Sampling species' DNA trails is leading to better environmental monitoring

November 25, 2016 by Hayley Dunning, Imperial College London
Great crested newt. Credit: Imperial College London

Using a technique that can tell if a species has passed by from just a sample of water, scientists are developing new ways to assess ecosystems.

All animals shed fragments of DNA as they go about their lives – in faeces, mucous, sperm and eggs, shed skin, hair and, eventually, their carcasses.

These traces of genetic material can persist in the environment for some time – a matter of weeks in water and up to a few centuries in soil. With new, more sensitive DNA amplification and sequencing techniques, scientists can collect and analyse these fragments in water and soil samples and identify individual that have passed by.

One area where environmental DNA, or eDNA, is finding practical use is in environmental assessments, for example to check whether any protected species are present before construction works are carried out. Already, Defra in the UK have approved the use of eDNA sampling to assess the presence of protected great crested newts in ponds.

Now, in a new partnership between Imperial College London and environmental ecology consultancy Thomson Ecology, scientists are hoping to expand the use of eDNA. They want to create protocols to assess whether different areas are home to key protected species, including crayfish, water voles, otters and reptiles.

As well as looking at key for conservation, the team want to use eDNA for biosecurity, by identifying invasive species. For example, as well as native crayfish, some UK waters have been occupied by invasive American Signal Crayfish, which outcompete the native species and damage the local environment. Early detection of invasive crayfish could mean they are dealt with sooner, and cause less damage.

Ultimately, the researchers hope to be able to use eDNA to profile entire ecosystems, analysing water samples to get a snapshot of all the organisms present in the local environment that have shed some DNA.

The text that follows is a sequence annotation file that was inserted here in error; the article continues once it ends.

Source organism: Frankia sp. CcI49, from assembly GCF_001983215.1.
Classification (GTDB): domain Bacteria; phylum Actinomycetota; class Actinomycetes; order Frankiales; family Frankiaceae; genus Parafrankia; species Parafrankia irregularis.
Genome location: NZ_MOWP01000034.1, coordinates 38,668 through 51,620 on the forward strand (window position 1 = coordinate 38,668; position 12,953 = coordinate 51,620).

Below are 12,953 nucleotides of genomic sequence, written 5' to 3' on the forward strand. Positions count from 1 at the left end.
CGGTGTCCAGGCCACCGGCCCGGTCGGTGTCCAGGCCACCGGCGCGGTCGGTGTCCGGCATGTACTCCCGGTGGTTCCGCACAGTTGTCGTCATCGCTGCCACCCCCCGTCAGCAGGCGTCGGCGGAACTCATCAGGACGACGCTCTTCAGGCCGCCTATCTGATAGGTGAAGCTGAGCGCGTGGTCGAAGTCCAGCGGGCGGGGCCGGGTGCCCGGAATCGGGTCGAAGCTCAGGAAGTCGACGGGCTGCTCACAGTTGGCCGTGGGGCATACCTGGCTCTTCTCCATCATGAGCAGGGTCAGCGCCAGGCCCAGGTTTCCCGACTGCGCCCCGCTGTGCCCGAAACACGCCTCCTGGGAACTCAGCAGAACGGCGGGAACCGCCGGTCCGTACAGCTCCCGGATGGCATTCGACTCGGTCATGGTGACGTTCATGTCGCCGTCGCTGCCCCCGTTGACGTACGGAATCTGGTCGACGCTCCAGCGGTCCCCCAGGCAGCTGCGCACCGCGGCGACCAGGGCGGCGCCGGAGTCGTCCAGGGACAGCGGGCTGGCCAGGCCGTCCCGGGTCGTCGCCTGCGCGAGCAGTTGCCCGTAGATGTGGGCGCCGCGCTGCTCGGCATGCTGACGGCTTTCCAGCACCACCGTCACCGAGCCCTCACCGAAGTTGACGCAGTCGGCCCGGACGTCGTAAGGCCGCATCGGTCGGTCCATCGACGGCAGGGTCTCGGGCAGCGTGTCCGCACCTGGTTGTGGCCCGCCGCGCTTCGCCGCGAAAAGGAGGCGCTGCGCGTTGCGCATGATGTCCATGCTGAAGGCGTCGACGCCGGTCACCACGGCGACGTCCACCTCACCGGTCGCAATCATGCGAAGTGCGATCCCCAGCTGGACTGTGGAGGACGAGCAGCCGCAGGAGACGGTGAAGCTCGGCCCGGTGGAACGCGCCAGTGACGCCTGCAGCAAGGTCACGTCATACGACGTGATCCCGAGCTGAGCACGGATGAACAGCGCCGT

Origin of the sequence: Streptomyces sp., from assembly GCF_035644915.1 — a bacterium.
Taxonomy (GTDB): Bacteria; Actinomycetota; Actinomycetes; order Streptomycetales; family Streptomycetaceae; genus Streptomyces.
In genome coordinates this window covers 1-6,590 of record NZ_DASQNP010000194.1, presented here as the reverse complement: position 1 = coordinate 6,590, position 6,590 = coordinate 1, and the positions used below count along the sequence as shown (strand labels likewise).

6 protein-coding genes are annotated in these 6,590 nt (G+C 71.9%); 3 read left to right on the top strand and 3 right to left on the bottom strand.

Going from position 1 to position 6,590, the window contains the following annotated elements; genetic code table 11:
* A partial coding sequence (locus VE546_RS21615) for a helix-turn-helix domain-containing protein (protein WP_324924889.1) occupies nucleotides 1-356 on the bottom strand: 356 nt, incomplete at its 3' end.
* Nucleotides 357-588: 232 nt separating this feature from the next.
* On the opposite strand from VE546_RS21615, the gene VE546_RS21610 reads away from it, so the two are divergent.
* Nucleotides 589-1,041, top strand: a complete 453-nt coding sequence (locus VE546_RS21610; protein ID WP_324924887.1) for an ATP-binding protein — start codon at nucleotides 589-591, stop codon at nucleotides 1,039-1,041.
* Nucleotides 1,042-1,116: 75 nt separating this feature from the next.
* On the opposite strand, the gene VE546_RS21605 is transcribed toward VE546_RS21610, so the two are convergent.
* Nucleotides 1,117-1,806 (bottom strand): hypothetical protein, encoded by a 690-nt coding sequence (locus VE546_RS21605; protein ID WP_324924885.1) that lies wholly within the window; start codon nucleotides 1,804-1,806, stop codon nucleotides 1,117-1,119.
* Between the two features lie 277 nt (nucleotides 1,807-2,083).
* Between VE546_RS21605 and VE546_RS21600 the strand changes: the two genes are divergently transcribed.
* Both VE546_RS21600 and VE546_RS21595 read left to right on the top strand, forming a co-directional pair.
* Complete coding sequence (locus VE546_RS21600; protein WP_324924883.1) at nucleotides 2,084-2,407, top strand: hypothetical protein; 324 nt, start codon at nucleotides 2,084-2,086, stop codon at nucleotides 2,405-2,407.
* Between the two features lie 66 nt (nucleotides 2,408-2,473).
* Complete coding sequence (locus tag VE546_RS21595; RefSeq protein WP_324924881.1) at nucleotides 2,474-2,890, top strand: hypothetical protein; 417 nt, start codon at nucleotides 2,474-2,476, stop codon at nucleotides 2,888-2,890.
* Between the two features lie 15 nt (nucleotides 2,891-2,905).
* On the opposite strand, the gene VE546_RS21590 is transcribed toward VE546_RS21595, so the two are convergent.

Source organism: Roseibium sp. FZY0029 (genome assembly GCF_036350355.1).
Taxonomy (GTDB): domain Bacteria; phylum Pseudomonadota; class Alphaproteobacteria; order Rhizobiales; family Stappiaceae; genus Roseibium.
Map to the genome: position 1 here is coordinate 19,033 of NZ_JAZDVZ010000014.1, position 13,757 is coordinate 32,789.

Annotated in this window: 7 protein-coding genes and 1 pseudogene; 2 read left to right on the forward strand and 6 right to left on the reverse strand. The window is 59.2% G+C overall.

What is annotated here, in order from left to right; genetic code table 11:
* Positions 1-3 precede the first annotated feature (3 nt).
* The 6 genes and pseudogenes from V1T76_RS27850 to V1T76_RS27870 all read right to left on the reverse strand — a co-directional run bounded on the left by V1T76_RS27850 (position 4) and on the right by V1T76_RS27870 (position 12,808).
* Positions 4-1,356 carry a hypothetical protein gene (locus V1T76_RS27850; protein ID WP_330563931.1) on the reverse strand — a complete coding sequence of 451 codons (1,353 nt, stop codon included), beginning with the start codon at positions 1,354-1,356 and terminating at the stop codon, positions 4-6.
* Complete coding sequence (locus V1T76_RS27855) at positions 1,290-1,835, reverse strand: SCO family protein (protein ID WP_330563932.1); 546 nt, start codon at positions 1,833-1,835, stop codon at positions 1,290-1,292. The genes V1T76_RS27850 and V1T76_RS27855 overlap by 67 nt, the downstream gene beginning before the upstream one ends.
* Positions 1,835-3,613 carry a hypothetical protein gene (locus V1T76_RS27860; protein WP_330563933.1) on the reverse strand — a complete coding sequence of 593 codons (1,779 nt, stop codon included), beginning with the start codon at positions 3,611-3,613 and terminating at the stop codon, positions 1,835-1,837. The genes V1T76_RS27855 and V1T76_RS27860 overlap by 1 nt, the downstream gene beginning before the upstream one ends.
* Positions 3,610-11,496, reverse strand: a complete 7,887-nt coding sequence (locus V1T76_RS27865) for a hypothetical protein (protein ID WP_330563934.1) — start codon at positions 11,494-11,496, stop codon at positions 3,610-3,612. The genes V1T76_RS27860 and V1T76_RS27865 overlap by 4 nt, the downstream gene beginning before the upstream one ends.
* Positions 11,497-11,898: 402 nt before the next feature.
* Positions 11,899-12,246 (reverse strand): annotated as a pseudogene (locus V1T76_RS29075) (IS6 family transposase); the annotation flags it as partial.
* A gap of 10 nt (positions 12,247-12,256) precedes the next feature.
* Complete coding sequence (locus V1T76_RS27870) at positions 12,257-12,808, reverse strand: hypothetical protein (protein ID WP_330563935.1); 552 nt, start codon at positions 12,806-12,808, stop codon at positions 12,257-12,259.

Victoria Priestley, who is taking on this task for her PhD thesis in the Department of Life Sciences at Imperial, said: "I think eDNA surveys represent a sea change in how we approach survey and monitoring of species.

"There is a lot of effort going into eDNA research globally and once it becomes more established, we should be able to assess what species are present in an area much more quickly. Ultimately we should be able to use it to create a clearer and more detailed picture of global biodiversity."


Currently, species are assessed based on intensive field surveys, requiring taxonomic expertise and often involving tagging animals and repeat visits to a site. However, Professor Vincent Savolainen, from the Department of Life Sciences at Imperial, is developing new protocols for various species.

This is paving the way for much simpler and more cost-effective surveying for environmental assessments. Professor Savolainen said: "This research will contribute to developing new indices to meet goals of the Intergovernmental Science-Policy Platform on Biodiversity and Ecosystem Services (IPBES), the body that assesses the state of biodiversity and of the ecosystem services it provides to society, in response to requests from decision makers."

Although sequencing techniques have improved dramatically in the last few decades, challenges remain in analysing eDNA. The fragments degrade over time, a process enhanced by temperature, microbes, enzymes and salinity.

The rate that eDNA is 'shed' from species to species and individual to individual also requires more research, as does the role of predators in moving eDNA between sites, and especially how eDNA is distributed in aquatic environments.

However, Priestley is positive that eDNA surveys have a bright future: "There is still some way to go before whole-ecosystem eDNA monitoring is standard practice, but I believe that at least in the near future, eDNA will increasingly be one of the options in the survey toolkit, working alongside traditional methods to obtain the best ecological survey data in the most efficient way."


Professor Tom Welton, Dean of the Faculty of Natural Sciences, said partnerships like this one help translate research into real-world applications: "This exciting collaboration demonstrates that research across the whole breadth of natural sciences at Imperial, even on newts, has practical applications to real world problems.

"Our partnership with Thomson Ecology will allow our research to have a positive impact on environmental protection and conservation."

Explore further: eDNA in seawater samples could reveal status of deepwater fish populations

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